Collapse (Magill's Literary Annual 2006)
History is littered with the ruins of past civilizations, great and small, whose fate stands as a cautionary warning to modern people. Is it possible to analyze scientifically the reasons complex civilizations collapse? Can the insights of science and history be combined to provide warnings about the risks facing technologically advanced cultures that overexploit their environments? Out of such analysis, is there a message for the modern Western culture of gas-guzzling cars, so-called McMansions, “big box” shopping centers, superhighways, suburban sprawl, and gridlocked cities? Can members of complex societies learn from their mistakes and modify their behaviors when threatened by collapse, or are they doomed to continue their unsustainable, environmentally destructive behavior? How aware were past societies of the impact of their behavior?
In Collapse: How Societies Choose to Fail or Succeed, Pulitzer Prize-winning author Jared Diamond likens the plan of his book to “a boa constructor that has swallowed two very large sheep”case studies of past and present societies which have either succeeded or failed to resolve their environmental problems. After beginning with a discussion of the environmental problems of Montana, Diamond compares the disappearance of four past societiesthe Easter Islanders, the Mayans, the Anasazi, and the Greenlanderswith the survival of othersthe Icelanders, the New Guinea highlanders, and the Japanesein order to...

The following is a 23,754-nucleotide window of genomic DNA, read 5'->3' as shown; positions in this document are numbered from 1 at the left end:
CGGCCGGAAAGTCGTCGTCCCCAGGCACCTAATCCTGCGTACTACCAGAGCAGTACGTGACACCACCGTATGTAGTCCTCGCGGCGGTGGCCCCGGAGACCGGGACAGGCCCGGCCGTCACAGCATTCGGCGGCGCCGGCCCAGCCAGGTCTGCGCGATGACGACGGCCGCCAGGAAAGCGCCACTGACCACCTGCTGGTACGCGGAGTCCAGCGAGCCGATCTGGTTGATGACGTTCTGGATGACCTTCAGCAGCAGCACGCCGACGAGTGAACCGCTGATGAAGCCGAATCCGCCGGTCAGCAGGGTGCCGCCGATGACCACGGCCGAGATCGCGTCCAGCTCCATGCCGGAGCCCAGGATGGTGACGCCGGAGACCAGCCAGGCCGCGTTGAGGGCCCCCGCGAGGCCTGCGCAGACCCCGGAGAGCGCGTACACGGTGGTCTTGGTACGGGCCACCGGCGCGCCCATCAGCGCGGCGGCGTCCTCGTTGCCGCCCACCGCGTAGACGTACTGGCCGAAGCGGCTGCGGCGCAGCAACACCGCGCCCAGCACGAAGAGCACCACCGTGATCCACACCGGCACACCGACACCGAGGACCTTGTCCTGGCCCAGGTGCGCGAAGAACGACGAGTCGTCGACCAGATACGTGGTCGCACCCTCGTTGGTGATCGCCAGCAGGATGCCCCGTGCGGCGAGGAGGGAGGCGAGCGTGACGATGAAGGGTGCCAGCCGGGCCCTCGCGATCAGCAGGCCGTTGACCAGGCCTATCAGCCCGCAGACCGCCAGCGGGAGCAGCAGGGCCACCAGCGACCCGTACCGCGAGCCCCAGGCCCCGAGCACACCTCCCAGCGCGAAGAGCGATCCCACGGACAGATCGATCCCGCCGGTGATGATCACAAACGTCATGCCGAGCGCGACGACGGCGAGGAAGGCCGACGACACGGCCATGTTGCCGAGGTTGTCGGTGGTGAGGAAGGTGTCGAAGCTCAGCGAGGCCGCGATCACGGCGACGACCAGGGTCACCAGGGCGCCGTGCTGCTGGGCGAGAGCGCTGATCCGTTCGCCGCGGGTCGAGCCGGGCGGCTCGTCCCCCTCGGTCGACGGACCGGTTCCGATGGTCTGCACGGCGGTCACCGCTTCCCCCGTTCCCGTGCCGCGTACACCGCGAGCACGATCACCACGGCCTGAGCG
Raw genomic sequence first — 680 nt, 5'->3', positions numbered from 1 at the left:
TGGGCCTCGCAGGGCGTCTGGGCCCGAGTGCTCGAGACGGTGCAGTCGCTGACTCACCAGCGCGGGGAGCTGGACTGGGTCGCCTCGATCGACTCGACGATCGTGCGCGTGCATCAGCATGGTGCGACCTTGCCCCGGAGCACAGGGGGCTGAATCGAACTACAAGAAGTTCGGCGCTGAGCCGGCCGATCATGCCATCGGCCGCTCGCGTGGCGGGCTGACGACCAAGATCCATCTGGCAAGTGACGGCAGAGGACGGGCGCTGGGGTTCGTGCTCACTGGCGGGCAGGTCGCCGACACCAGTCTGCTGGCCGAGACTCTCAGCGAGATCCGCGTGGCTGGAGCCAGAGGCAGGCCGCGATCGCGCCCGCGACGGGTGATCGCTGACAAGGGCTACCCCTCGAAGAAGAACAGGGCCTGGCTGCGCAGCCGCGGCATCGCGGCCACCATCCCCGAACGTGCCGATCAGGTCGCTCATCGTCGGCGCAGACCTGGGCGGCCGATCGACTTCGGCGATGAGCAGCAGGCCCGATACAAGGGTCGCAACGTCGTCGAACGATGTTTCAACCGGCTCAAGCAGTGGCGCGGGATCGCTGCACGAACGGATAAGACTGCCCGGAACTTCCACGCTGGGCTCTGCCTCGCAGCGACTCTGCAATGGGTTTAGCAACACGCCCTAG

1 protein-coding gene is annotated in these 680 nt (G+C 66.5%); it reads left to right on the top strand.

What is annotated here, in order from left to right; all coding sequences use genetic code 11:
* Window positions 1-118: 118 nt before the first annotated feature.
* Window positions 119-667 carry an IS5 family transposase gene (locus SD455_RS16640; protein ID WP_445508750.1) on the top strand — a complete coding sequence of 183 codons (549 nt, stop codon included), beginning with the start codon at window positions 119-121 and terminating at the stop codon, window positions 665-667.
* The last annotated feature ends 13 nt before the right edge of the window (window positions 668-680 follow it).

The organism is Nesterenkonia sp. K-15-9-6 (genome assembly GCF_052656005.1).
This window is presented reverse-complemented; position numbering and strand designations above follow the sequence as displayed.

(The entire section is 1843 words.)
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Bibliography (Magill's Literary Annual 2006)
America 192, no. 17 (May 16, 2005): 16-17.
Booklist 101, no. 5 (November 1, 2004): 442.
Commentary 119, no. 4 (April, 2005): 85-88.
Library Journal 130, no. 3 (February 15, 2005): 154.
Los Angeles Times, December 17, 2004, p. E1.
National Review 57, no. 6 (April 11, 2005): 43-44.
Nature 433 (January 6, 2005): 15-16.
New Statesman 135 (February 7, 2005): 50-51.
The New York Review of Books 52, no. 6 (April 7, 2005): 4-6.
The New York Times Book Review 154 (January 30, 2005): 10-11.
The New Yorker 80, no. 41 (January 3, 2005): 70-73.
Publishers Weekly 251, no. 46 (November 15, 2004): 48.
Time 165, no. 7 (February 14, 2005): 61.
The Wall Street Journal 245, no. 5 (January 7, 2005): W1-W4.
(The entire section is 71 words.)